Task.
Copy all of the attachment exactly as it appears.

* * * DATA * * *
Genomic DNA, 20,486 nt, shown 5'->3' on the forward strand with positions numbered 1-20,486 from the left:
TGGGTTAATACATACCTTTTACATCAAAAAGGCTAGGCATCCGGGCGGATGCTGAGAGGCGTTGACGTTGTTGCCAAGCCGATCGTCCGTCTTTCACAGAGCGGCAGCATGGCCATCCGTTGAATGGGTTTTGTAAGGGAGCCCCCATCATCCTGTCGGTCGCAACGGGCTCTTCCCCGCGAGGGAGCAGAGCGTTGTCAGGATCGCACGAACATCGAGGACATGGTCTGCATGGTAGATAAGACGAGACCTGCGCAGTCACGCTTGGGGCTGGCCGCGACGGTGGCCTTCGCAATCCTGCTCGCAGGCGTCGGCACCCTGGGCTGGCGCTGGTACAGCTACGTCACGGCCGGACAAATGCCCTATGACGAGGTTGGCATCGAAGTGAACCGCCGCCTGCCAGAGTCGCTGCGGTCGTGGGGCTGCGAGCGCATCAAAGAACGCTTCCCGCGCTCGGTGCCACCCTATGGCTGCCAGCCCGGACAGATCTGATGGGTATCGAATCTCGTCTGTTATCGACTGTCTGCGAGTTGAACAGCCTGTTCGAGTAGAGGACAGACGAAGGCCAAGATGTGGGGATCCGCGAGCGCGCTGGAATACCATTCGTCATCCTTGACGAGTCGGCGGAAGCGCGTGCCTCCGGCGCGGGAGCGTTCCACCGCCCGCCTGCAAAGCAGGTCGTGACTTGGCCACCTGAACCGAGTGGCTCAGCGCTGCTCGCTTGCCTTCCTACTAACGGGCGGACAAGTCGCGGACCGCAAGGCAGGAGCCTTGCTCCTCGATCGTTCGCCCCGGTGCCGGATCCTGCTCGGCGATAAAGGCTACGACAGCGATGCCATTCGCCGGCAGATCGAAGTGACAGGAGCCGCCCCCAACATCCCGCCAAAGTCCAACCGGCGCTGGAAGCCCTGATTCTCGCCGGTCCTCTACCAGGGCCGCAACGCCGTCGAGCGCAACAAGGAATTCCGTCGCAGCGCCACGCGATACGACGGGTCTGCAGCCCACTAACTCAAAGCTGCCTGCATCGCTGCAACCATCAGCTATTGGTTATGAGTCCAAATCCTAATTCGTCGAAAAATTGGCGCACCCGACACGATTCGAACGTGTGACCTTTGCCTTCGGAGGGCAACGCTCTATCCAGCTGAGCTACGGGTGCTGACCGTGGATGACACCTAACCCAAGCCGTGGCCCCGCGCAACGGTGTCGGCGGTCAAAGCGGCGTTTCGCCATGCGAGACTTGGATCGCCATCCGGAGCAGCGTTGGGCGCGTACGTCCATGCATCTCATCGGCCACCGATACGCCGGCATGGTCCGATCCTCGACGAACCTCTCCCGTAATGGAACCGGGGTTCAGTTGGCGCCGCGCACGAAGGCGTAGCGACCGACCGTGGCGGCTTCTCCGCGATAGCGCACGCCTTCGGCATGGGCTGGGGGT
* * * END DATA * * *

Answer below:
Genomic DNA, 20,486 nt, shown 5'->3' on the forward strand with positions numbered 1-20,486 from the left:
TGGGTTAATACATACCTTTTACATCAAAAAGGCTAGGCATCCGGGCGGATGCTGAGAGGCGTTGACGTTGTTGCCAAGCCGATCGTCCGTCTTTCACAGAGCGGCAGCATGGCCATCCGTTGAATGGGTTTTGTAAGGGAGCCCCCATCATCCTGTCGGTCGCAACGGGCTCTTCCCCGCGAGGGAGCAGAGCGTTGTCAGGATCGCACGAACATCGAGGACATGGTCTGCATGGTAGATAAGACGAGACCTGCGCAGTCACGCTTGGGGCTGGCCGCGACGGTGGCCTTCGCAATCCTGCTCGCAGGCGTCGGCACCCTGGGCTGGCGCTGGTACAGCTACGTCACGGCCGGACAAATGCCCTATGACGAGGTTGGCATCGAAGTGAACCGCCGCCTGCCAGAGTCGCTGCGGTCGTGGGGCTGCGAGCGCATCAAAGAACGCTTCCCGCGCTCGGTGCCACCCTATGGCTGCCAGCCCGGACAGATCTGATGGGTATCGAATCTCGTCTGTTATCGACTGTCTGCGAGTTGAACAGCCTGTTCGAGTAGAGGACAGACGAAGGCCAAGATGTGGGGATCCGCGAGCGCGCTGGAATACCATTCGTCATCCTTGACGAGTCGGCGGAAGCGCGTGCCTCCGGCGCGGGAGCGTTCCACCGCCCGCCTGCAAAGCAGGTCGTGACTTGGCCACCTGAACCGAGTGGCTCAGCGCTGCTCGCTTGCCTTCCTACTAACGGGCGGACAAGTCGCGGACCGCAAGGCAGGAGCCTTGCTCCTCGATCGTTCGCCCCGGTGCCGGATCCTGCTCGGCGATAAAGGCTACGACAGCGATGCCATTCGCCGGCAGATCGAAGTGACAGGAGCCGCCCCCAACATCCCGCCAAAGTCCAACCGGCGCTGGAAGCCCTGATTCTCGCCGGTCCTCTACCAGGGCCGCAACGCCGTCGAGCGCAACAAGGAATTCCGTCGCAGCGCCACGCGATACGACGGGTCTGCAGCCCACTAACTCAAAGCTGCCTGCATCGCTGCAACCATCAGCTATTGGTTATGAGTCCAAATCCTAATTCGTCGAAAAATTGGCGCACCCGACACGATTCGAACGTGTGACCTTTGCCTTCGGAGGGCAACGCTCTATCCAGCTGAGCTACGGGTGCTGACCGTGGATGACACCTAACCCAAGCCGTGGCCCCGCGCAACGGTGTCGGCGGTCAAAGCGGCGTTTCGCCATGCGAGACTTGGATCGCCATCCGGAGCAGCGTTGGGCGCGTACGTCCATGCATCTCATCGGCCACCGATACGCCGGCATGGTCCGATCCTCGACGAACCTCTCCCGTAATGGAACCGGGGTTCAGTTGGCGCCGCGCACGAAGGCGTAGCGACCGACCGTGGCGGCTTCTCCGCGATAGCGCACGCCTTCGGCATGGGCTGGGGGT